The Beirut explosion in August 2020 underlined the symptoms of poor governance and political polarization embedded within Lebanese politics. The explosion resulted in eminent human and material costs amid economic deterioration and social unrest, which the COVID-19 pandemic further exacerbated. The ramifications of hurting stalemate and a global pandemic particularly impact women amid increased inequality pertinent to income and opportunity. For this reason, empowering Lebanese women is critical.
Issues Lebanese Women Face
Unemployment during the pandemic disproportionately affected Lebanese women as women experienced layoffs at a greater rate than men and faced greater wage cuts, further reinforcing discriminatory practices and income disparities. According to the World Economic Forum’s Gender Gap report of 2021, Lebanon ranked 132 among 158 countries in terms of gender inequities.
Period poverty is one of many manifestations of the economic conditions impacting Lebanese women. The local non-governmental organization Fe-male projected that by December 2020, more than 50% of women in Lebanon experienced period poverty as a result of the price of sanitary products surging by 500%, highlighting the primacy of empowering Lebanese women and promoting income equality.
Empowering Lebanese Women on a National Level
To empower Lebanese women and support women-led cooperatives and income equality, U.N Lebanon, through the support of partners, mobilized around $4.4 million worth of funding. Through this effort, U.N. Lebanon delivered support to 94 different cooperatives across varying Lebanese villages, including Deir Al Ahmar and Qana. The project supplies such cooperatives with the necessary equipment, raw material and cash to sustain their operations, especially in light of the pandemic and multiple other crises in the country.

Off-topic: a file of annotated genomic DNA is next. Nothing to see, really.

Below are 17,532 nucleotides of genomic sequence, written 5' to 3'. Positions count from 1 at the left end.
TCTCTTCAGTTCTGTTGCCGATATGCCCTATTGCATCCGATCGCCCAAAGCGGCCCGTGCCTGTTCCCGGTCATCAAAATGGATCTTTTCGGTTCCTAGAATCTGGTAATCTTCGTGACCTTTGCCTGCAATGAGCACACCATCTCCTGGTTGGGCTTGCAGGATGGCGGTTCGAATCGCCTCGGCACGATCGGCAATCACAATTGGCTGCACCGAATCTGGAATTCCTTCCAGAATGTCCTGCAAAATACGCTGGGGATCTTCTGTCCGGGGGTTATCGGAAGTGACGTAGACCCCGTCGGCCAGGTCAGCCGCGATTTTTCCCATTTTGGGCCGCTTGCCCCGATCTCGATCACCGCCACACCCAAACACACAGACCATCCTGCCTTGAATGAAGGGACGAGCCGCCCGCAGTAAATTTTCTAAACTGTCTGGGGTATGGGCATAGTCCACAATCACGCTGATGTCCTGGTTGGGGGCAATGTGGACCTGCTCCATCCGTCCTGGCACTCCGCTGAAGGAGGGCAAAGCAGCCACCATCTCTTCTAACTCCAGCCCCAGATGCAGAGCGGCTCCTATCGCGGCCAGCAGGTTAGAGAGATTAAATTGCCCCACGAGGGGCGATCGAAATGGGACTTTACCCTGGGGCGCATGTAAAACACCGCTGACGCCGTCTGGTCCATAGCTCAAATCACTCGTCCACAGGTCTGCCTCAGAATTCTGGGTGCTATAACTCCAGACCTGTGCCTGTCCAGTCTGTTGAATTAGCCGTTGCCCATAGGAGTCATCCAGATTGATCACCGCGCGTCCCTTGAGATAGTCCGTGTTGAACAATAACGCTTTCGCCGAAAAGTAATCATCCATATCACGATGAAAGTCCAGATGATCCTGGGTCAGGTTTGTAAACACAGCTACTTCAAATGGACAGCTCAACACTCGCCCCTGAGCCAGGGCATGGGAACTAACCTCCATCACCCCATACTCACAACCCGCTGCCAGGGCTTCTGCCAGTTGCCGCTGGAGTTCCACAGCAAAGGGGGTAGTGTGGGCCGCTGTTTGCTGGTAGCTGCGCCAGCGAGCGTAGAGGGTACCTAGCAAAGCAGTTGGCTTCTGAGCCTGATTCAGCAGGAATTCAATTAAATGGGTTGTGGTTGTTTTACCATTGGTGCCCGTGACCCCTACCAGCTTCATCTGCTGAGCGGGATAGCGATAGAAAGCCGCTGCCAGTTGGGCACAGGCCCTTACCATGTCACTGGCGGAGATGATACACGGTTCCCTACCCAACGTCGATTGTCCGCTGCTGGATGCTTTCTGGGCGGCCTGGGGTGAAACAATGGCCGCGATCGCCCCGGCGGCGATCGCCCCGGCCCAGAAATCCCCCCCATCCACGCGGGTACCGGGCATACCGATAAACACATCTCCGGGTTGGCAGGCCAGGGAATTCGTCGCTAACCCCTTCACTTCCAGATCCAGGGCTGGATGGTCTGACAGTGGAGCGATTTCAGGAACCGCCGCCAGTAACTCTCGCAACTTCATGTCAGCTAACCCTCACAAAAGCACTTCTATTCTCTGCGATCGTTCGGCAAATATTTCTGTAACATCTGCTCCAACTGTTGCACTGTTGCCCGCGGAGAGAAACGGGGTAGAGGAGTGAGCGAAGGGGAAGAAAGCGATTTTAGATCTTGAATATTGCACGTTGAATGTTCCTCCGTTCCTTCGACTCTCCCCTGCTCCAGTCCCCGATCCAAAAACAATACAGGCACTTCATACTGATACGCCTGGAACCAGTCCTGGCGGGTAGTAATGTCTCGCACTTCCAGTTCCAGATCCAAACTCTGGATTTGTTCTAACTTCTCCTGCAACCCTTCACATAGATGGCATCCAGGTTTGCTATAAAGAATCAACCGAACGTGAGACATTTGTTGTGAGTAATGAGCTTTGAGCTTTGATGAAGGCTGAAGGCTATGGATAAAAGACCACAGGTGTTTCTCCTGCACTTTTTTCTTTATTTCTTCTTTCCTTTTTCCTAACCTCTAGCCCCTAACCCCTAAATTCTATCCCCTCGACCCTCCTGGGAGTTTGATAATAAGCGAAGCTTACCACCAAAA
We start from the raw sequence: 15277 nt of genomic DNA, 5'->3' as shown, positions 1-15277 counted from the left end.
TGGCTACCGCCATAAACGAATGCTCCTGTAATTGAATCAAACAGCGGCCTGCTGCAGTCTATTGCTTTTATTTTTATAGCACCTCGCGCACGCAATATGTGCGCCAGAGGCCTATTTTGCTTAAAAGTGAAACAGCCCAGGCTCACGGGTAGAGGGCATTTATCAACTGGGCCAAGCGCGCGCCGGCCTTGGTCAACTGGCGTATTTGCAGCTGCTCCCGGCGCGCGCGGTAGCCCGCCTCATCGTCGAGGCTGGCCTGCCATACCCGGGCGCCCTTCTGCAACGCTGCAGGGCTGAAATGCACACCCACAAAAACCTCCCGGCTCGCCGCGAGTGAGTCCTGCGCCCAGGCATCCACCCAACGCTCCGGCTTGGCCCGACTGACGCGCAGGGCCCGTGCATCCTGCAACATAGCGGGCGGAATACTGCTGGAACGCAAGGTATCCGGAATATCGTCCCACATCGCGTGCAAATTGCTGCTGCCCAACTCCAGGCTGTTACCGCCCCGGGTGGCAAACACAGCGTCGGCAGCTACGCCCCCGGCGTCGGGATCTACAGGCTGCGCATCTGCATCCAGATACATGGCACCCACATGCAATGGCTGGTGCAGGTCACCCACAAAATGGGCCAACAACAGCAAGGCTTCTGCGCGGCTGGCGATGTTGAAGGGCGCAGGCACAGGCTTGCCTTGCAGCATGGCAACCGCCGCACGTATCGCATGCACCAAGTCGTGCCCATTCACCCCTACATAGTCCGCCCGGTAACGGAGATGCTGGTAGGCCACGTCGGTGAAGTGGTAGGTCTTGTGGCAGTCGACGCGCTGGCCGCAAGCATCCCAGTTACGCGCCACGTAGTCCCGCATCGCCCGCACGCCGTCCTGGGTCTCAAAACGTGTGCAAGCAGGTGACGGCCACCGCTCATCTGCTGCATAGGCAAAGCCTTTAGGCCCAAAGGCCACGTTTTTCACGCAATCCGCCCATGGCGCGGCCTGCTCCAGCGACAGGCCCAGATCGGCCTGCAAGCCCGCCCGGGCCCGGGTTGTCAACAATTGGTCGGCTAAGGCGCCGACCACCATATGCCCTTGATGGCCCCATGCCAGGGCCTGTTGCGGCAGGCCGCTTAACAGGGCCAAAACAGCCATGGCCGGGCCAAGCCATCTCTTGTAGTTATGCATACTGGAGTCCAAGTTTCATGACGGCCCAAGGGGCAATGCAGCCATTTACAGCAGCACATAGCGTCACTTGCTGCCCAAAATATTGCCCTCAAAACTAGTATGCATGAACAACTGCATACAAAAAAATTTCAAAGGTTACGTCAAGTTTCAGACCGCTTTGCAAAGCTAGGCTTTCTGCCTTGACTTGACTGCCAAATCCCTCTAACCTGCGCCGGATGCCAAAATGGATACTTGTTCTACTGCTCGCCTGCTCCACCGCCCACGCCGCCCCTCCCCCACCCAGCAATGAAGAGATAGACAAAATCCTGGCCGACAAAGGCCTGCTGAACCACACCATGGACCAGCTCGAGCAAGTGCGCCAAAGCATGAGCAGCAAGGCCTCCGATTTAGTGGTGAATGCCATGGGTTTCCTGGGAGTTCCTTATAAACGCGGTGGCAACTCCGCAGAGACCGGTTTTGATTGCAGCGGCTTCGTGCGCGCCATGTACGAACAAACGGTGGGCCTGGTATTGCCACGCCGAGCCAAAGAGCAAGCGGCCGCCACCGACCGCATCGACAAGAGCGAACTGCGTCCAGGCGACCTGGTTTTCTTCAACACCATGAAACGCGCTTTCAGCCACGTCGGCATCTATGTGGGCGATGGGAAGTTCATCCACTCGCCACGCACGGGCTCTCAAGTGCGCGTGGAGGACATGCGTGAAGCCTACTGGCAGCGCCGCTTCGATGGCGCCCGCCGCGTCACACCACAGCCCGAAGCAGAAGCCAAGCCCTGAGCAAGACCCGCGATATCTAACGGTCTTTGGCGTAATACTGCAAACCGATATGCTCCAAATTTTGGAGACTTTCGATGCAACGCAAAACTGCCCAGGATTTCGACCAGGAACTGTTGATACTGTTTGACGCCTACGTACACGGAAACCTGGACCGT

The project has reinforced the financial resilience of a minimum of 6,000 individuals, further strengthening income equality and inclusive growth. Such projects empower Lebanese women as these efforts establish job opportunities in a country where many women struggle to access employment. This is evident in World Bank data from 2019 where 14.3% of the female labor force endured unemployment in comparison to 10.2% of males.
A Specific Outlook on Al Atayeb Cooperative
Al Atayeb, “a Lebanese women-led cooperative based in Kfardebian town, north of Beirut,” produces traditional Lebanese food, such as fruit jam and the traditional Lebanese makdous. Samira Zoughaib Akiki is the chairperson of Al Atayeb cooperative and has about 20 years of experience in the food industry.
During her career, Akiki ran “food processing workshops and training sessions for women,” U.N. News reported. This inspired her to launch the Al Atayeb cooperative to create employment opportunities for other women. She tells U.N. News, “Teaching food processing skills was my way of empowering women.”
Today, the cooperative consists of 13 women whose primary responsibilities entail processing and preparing food. These women receive both salaries and profit shares as financial compensation for their work. The cooperative purchases its ingredients from local farmers as another way to uplift communities.
With the emergence of COVID-19, Akiki sought support from the U.N. to maintain financial capacity. “This addressed our financial needs, replenishing our capital and compensated our losses: we were able to resume our activities at a time when many businesses were shutting down,” Akiki told U.N. News.
Empowering Lebanese women in these ways contributes to greater income equality and equal employment opportunities. In times of political and economic struggle, it is important to sustain support and efforts such as U.N. funding can go a long way in promoting economic security for women.
– Noor Al-Zubi